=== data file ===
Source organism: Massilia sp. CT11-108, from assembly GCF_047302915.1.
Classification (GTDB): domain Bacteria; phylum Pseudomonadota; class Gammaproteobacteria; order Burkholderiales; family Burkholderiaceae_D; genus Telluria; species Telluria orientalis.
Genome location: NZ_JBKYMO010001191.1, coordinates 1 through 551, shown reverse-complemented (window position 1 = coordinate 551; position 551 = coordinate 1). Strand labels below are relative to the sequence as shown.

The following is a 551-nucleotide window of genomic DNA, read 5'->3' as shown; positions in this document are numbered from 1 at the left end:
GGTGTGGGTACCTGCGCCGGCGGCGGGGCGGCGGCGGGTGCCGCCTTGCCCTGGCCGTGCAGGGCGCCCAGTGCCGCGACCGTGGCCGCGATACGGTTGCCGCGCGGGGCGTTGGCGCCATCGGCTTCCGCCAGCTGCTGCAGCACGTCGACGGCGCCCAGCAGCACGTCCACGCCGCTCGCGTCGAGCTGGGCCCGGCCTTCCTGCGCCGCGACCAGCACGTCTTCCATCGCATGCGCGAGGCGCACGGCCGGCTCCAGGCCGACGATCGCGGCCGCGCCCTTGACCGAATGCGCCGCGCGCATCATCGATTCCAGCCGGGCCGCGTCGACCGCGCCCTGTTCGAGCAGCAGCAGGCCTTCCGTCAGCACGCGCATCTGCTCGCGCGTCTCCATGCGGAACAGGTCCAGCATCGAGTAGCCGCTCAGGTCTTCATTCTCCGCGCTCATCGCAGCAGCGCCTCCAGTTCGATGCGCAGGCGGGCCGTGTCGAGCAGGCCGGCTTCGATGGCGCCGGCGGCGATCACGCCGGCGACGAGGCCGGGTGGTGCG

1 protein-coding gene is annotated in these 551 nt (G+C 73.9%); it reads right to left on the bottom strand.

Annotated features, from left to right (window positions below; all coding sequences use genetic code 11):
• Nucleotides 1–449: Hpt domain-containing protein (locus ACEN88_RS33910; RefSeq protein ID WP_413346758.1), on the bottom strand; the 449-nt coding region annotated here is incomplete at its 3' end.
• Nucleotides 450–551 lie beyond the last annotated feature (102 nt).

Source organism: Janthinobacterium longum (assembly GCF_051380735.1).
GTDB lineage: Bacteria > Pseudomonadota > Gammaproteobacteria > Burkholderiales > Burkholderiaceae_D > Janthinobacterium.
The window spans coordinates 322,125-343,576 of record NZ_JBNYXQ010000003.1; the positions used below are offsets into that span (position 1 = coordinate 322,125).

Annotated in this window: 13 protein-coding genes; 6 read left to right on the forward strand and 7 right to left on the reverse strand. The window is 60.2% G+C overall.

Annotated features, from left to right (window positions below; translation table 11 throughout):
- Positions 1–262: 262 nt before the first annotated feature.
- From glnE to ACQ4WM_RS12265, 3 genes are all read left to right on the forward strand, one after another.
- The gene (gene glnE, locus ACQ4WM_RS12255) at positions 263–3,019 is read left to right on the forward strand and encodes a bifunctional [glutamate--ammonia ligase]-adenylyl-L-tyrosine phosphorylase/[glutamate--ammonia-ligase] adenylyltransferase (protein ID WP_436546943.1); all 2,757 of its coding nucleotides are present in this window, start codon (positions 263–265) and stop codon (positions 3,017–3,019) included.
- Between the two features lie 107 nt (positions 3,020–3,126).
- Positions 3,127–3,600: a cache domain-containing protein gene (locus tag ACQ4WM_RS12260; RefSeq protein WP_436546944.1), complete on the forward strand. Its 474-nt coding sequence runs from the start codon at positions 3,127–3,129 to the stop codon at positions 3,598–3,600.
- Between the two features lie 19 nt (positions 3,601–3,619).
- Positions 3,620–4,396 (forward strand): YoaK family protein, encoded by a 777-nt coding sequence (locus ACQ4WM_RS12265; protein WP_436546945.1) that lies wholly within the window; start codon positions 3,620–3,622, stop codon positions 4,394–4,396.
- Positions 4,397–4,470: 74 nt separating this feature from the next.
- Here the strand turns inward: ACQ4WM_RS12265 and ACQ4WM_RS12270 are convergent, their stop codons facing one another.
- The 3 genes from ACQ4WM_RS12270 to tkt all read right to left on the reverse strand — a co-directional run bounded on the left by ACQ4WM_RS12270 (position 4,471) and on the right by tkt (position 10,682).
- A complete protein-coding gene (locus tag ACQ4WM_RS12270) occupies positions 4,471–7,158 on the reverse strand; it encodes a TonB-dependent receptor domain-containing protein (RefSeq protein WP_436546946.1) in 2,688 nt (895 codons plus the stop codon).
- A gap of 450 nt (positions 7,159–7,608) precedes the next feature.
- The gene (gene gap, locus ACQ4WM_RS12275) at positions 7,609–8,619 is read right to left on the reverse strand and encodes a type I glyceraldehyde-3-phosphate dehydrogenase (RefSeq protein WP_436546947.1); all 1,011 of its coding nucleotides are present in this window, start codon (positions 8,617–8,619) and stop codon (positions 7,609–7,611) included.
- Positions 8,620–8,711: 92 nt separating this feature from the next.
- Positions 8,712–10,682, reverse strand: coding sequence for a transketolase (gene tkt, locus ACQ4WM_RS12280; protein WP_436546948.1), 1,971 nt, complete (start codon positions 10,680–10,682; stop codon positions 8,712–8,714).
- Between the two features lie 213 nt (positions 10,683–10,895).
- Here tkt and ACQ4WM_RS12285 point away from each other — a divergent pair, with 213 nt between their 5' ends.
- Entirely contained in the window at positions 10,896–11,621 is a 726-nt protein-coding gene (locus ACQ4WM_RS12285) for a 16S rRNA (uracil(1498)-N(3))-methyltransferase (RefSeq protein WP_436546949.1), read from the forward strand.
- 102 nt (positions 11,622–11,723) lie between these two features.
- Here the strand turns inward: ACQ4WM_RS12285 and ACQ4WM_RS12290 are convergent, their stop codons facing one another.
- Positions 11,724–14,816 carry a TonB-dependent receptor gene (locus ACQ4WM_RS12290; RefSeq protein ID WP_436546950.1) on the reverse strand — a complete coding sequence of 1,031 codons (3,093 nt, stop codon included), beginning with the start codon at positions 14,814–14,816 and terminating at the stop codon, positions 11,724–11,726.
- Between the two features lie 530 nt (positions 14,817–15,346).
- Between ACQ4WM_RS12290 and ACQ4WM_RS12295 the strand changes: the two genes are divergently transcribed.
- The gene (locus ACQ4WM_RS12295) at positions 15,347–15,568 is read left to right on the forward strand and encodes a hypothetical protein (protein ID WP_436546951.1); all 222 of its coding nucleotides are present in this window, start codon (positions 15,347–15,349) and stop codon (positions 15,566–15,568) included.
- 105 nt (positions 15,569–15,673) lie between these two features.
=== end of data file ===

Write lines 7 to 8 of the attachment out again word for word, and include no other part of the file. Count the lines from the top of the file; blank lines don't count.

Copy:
Annotated features, from left to right (window positions below; all coding sequences use genetic code 11):
• Nucleotides 1–449: Hpt domain-containing protein (locus ACEN88_RS33910; RefSeq protein ID WP_413346758.1), on the bottom strand; the 449-nt coding region annotated here is incomplete at its 3' end.